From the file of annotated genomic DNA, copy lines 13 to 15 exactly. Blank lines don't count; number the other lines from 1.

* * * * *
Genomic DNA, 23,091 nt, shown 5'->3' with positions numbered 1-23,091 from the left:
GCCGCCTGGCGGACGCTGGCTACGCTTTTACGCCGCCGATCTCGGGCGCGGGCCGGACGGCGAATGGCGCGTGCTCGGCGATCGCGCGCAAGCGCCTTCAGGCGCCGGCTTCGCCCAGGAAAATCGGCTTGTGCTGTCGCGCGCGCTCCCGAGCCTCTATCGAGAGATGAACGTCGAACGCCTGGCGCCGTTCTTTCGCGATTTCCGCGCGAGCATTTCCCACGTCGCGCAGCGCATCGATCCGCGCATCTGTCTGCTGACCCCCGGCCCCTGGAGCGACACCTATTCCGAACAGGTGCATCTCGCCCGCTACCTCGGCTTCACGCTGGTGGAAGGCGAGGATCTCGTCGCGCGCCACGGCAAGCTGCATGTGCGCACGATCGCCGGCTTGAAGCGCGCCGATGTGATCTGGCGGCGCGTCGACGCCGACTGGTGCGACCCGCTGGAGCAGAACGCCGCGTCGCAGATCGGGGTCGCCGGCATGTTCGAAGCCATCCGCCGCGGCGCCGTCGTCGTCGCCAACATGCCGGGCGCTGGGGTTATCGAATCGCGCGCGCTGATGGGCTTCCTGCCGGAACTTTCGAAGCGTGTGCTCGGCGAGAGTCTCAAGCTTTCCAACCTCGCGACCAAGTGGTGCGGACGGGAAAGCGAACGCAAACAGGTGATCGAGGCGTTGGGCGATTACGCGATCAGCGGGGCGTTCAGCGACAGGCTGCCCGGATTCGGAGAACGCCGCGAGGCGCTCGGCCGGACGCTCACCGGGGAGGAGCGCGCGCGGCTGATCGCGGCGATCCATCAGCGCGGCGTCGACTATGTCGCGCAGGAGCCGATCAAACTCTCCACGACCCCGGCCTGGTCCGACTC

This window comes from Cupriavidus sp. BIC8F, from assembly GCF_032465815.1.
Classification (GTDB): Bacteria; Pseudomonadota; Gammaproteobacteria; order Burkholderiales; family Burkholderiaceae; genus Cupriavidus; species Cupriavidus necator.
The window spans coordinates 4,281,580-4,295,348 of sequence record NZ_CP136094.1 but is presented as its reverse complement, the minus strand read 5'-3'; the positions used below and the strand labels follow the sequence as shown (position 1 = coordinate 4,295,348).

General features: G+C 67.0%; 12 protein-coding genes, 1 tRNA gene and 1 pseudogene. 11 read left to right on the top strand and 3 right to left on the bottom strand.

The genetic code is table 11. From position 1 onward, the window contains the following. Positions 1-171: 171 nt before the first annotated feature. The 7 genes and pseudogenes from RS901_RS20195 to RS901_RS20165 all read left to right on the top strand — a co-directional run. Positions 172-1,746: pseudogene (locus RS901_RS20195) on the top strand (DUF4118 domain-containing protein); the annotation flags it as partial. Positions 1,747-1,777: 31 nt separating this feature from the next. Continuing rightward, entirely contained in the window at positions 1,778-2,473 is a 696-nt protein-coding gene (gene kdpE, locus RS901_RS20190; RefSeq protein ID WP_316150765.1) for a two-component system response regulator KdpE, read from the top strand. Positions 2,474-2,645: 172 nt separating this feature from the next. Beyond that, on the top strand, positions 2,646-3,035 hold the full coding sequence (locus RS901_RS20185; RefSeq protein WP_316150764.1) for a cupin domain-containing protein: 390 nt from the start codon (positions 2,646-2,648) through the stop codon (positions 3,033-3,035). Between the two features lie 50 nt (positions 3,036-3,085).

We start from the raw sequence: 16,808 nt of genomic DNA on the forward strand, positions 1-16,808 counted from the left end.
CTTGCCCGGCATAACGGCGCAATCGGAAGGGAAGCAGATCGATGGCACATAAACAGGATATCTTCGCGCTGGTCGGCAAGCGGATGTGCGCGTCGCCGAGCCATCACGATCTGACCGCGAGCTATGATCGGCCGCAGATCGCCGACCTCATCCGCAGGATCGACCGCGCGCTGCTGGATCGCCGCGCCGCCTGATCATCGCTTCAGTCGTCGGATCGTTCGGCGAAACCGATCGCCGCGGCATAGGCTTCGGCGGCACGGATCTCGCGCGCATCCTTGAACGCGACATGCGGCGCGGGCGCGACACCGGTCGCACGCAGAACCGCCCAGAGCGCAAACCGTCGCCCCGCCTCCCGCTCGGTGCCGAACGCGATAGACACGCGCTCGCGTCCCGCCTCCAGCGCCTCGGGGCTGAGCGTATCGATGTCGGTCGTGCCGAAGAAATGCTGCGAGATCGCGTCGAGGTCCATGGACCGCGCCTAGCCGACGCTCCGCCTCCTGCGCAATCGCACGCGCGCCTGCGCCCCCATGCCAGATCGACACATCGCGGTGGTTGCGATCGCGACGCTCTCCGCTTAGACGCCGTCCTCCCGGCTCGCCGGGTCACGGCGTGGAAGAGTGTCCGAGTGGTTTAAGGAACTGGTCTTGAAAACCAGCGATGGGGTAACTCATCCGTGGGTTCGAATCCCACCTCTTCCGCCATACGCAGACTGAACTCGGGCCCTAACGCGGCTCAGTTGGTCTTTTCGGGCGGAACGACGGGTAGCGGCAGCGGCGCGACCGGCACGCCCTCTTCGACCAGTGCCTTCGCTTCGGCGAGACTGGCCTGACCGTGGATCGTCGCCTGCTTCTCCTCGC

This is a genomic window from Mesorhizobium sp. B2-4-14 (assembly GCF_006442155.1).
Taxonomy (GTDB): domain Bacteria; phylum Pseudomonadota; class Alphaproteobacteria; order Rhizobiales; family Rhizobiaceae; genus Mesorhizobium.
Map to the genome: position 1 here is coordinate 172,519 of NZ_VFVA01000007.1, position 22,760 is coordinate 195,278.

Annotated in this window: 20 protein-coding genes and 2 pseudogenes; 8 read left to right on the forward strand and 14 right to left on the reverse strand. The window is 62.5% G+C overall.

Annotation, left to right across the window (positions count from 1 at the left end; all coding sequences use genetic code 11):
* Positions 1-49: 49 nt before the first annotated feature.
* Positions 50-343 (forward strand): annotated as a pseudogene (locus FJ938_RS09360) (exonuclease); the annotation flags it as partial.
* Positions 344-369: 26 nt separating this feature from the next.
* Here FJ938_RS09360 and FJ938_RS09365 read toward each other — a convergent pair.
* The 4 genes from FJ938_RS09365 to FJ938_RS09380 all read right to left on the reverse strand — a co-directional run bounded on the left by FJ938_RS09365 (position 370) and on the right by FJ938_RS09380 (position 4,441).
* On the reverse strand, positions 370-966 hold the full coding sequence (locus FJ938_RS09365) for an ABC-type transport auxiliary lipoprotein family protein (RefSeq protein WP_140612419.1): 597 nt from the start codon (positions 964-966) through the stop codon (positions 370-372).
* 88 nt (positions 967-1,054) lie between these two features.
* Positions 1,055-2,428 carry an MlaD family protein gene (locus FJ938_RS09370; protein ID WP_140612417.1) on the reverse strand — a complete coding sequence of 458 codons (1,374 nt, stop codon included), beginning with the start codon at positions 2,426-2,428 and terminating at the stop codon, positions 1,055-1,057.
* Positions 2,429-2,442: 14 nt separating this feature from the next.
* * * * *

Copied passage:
Annotated in this window: 20 protein-coding genes and 2 pseudogenes; 8 read left to right on the forward strand and 14 right to left on the reverse strand. The window is 62.5% G+C overall.

Annotation, left to right across the window (positions count from 1 at the left end; all coding sequences use genetic code 11):
* Positions 1-49: 49 nt before the first annotated feature.